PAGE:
District Attorney Mike Solovey followed his standard procedure of calling Sheriff Brent Oleson and Deputy Thomas Mueller to the stand and identifying Phil as one of the people who walked onto the base on August 25, 2015 and refused to leave.

Phil cross-examined Sheriff Oleson asking him about the purpose of the space between the gates and guard house. Oleson responded that the space was used so that cars waiting to enter the base didn’t back up onto the county highway. Phil asked when it was legal to be in that area, and Oleson responded that it was when you are given permission. But that isn’t true. Cars drive through the gates and about a block to the guard house and wait to talk to the guard without getting permission to wait in that space.

Phil asked Oleson if we were asked why we were there so the base officials could determine if we were there for a valid reason, and the sheriff responded that he knew we weren’t there for a valid reason.

The state rested their case and Phil told the judge he would like to be sworn in to testify and then give a brief closing statement.

Testimony        

Your Honor:

I am employed by Marquette University, where it has been my privilege to have served since 1977 as archivist for the papers of sainthood candidate Dorothy Day. She has often been lauded for her performance of the works of mercy—most recently by Pope Francis–but scorned for her equally steadfast opposition to the works of war. This led to her arrest and imprisonment on three separate occasions for failure to take cover during civil defense drills in the 1950s. I am one of many who have been inspired by her example to seek peace and pursue it.

I respectfully plead not guilty to this charge. Following World War II the International Military Tribunal at Nuremberg declared that “Individuals have international duties which transcend the national obligations of obedience imposed by the individual State.” (Trial of the Major War Criminals before the International Military Tribunal, vol. I, Nürnberg 1947, page 223). This was one of the Nuremberg Principles adopted by the International Law Commission of the United Nations in 1950 to provide guidelines for determining what constitutes a war crime. These principles are arguably part of customary international law and part of domestic law in the United States under Article VI, paragraph 2 of the US Constitution (175 U.S.677, 700) (1900).

Former US attorney general Ramsey Clark testified under oath, at a trial of drone protesters in Dewitt, NY, that in his legal opinion everyone is obligated under the law to try to stop their government from committing war crimes, crimes against peace and crimes against humanity

(http://www.arlingtonwestsantamonica.org/docs/Testimony_of_Elliott_Adams.pdf).

I acted out of a conviction that the use of drones for extrajudicial, targeted killing constitutes such a war crime, and I sought to apprise base commander Romuald of this fact. I intended to uphold international law. (As Ms. First noted at her trial last week, Judge Robert Jokl of Dewitt, New York, acquitted five resisters for their action at the Hancock drone base because he was persuadd that they had the same intention.)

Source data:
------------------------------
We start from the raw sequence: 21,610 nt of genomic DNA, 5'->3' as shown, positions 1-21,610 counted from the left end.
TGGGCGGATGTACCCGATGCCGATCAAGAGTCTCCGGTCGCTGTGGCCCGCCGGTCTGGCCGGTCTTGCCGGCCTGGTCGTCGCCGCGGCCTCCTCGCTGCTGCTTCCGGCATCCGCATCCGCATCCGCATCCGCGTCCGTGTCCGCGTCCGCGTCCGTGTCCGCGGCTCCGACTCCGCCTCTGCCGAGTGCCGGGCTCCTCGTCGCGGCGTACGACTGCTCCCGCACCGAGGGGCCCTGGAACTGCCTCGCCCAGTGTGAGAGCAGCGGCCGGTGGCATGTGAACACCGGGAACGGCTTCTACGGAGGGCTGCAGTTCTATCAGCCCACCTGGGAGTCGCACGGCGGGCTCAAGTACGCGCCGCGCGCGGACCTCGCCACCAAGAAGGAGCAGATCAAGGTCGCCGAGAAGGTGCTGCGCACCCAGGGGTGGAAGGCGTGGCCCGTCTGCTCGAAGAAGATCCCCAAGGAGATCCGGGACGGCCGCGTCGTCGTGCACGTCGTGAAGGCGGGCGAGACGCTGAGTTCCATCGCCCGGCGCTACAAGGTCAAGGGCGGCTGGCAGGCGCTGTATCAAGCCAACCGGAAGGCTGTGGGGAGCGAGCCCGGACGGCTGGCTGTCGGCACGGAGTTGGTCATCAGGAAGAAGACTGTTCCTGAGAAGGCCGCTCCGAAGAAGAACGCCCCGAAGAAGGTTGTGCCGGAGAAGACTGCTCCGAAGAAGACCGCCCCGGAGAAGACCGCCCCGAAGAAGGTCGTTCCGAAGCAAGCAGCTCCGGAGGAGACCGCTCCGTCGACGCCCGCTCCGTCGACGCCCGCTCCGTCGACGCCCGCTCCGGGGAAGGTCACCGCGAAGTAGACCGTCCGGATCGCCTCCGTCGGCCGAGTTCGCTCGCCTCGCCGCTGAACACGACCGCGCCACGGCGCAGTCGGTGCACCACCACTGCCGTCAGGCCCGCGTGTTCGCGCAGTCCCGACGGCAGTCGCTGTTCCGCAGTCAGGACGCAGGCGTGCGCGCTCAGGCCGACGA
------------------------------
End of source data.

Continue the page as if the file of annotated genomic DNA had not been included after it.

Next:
Article 6(b) of the Nuremberg Charter defines War Crimes–violations of the laws or customs of war– to include, among other things, murder or ill treatment of civilian population of or in occupied territory. Weaponized drones, assisted by reconnaissance and surveillance drones piloted from bases such as Volk Field, have killed between 2,494-3,994 persons in Pakistan alone since 2004. These include between 423 and 965 civilians and 172-207 children. Another 1,158-1,738 have been injured. This is data compiled by the award-winning Bureau of Investigative Journalism, based in London (https://www.thebureauinvestigates.com/category/projects/drones/drones-graphs/).

According to the legal scholar Matthew Lippman (Nuremberg and American Justice, 5 Notre Dame J.L. Ethics & Pub. Pol’y 951 (1991). Available at: http://scholarship.law.nd.edu/ndjlepp/vol5/iss4/4)   citizens have “the legal privilege under international law to act in a non-violent proportionate fashion to halt the commission of war crimes. “ He contends that “Nuremberg… serves both as a sword which can be used to prosecute war criminals, and as a shield for those who are compelled to engage in conscientious acts of moral protest against illegal wars and methods of warfare.”

Lippman counters the common admonition for protesters to confine themselves to legally-sanctioned means of dissent, such as lobbying congresspeople. He cites Judge Myron Bright, of the 8th Circuit Court of Appeals. Dissenting in Kabat, Judge Bright stated that: “We must recognize that civil disobedience in various forms, used without violent acts against others, is engrained in our society and the moral correctness of political protesters’ views has on occasion served to change and better our society.”

Examples he gave included the Boston Tea Party, the signing of the Declaration of Independence, and the more recent disobedience of “Jim Crow” laws, such as the lunch-counter sit-ins. Kabat, 797 F.2d at 601 United States v. Kabat, 797 F.2d 580 (8th Cir. 1986).

To Professor Lippman, “Today’s obscenity may be tomorrow’s lyric.”

I’ll conclude, then, with these words from a song many of us know: “Let there be peace on earth. And let it begin with me.”